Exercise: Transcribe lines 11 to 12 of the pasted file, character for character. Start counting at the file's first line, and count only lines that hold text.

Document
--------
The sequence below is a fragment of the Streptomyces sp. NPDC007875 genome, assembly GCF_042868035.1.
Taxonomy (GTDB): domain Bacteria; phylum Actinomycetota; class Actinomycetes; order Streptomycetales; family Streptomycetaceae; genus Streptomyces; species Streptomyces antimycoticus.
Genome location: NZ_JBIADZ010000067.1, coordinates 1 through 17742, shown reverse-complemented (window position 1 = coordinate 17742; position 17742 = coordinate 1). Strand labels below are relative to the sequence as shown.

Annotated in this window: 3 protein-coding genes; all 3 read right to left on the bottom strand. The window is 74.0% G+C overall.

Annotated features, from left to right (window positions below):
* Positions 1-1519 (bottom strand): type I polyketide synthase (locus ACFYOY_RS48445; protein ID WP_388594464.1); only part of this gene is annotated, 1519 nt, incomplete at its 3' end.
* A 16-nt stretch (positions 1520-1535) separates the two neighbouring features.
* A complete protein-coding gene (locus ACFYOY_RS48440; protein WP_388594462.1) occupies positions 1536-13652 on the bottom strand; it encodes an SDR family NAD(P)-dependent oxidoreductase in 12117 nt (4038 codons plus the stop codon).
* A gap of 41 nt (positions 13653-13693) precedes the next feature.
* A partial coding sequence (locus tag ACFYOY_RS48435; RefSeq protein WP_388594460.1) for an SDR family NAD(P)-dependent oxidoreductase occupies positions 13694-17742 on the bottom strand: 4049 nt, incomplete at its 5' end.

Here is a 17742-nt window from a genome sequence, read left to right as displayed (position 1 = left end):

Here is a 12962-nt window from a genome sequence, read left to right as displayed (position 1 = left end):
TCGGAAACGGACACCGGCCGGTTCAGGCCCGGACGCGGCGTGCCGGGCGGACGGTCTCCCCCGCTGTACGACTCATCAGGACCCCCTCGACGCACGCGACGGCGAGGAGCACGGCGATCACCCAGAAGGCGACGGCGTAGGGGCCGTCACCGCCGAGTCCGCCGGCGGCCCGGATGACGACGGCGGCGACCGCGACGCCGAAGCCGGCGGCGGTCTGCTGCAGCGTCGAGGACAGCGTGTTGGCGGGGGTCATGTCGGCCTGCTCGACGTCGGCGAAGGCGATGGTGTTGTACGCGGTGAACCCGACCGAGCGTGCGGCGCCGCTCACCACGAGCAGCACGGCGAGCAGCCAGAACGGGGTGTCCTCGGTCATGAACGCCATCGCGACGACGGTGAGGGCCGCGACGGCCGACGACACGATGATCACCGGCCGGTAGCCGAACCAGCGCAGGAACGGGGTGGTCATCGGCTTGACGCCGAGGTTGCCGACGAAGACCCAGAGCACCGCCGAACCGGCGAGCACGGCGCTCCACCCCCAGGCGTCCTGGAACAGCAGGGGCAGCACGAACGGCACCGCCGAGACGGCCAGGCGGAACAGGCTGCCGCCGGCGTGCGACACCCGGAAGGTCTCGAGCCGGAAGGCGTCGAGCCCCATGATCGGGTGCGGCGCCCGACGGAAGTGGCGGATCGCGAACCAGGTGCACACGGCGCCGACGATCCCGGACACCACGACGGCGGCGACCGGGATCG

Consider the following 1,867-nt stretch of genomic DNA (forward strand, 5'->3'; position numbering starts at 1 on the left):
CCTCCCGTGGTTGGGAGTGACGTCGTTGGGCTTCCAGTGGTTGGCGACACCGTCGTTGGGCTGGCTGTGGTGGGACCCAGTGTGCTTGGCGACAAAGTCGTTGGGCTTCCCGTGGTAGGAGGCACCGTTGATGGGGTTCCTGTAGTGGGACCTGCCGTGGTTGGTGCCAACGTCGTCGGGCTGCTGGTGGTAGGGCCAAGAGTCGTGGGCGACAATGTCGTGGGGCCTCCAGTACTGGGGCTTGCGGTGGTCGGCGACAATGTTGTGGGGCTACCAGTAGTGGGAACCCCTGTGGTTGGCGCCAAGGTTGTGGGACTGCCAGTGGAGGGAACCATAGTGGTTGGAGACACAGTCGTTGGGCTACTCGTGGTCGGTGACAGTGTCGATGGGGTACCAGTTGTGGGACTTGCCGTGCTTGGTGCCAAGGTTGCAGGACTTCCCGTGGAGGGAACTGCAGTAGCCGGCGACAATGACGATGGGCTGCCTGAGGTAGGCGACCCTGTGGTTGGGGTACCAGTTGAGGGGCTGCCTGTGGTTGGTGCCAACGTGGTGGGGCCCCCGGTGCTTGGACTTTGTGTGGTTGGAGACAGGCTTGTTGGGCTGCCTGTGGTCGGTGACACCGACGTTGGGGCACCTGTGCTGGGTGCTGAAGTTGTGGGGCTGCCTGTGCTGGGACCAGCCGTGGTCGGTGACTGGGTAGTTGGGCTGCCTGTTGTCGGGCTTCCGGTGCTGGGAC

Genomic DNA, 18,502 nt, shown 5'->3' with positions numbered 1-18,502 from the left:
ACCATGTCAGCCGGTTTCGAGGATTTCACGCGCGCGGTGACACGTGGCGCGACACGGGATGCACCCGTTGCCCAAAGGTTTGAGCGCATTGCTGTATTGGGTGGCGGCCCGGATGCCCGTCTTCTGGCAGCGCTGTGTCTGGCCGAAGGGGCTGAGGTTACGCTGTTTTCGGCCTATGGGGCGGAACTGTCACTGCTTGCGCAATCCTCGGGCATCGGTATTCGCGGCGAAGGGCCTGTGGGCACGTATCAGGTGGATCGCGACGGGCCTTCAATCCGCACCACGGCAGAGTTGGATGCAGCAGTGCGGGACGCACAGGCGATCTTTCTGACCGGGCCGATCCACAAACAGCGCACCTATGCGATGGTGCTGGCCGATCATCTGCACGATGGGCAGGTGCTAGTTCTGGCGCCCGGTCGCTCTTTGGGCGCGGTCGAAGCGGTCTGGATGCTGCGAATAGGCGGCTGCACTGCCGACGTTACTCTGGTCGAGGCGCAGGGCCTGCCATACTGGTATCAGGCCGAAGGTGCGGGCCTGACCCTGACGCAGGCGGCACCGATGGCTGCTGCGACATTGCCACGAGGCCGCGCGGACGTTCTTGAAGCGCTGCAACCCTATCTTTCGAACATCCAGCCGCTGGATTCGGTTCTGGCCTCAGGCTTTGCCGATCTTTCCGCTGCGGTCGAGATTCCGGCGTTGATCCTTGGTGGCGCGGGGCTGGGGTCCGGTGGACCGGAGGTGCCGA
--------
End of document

Here is a 17742-nt window from a genome sequence, read left to right as displayed (position 1 = left end):

Here is a 12962-nt window from a genome sequence, read left to right as displayed (position 1 = left end):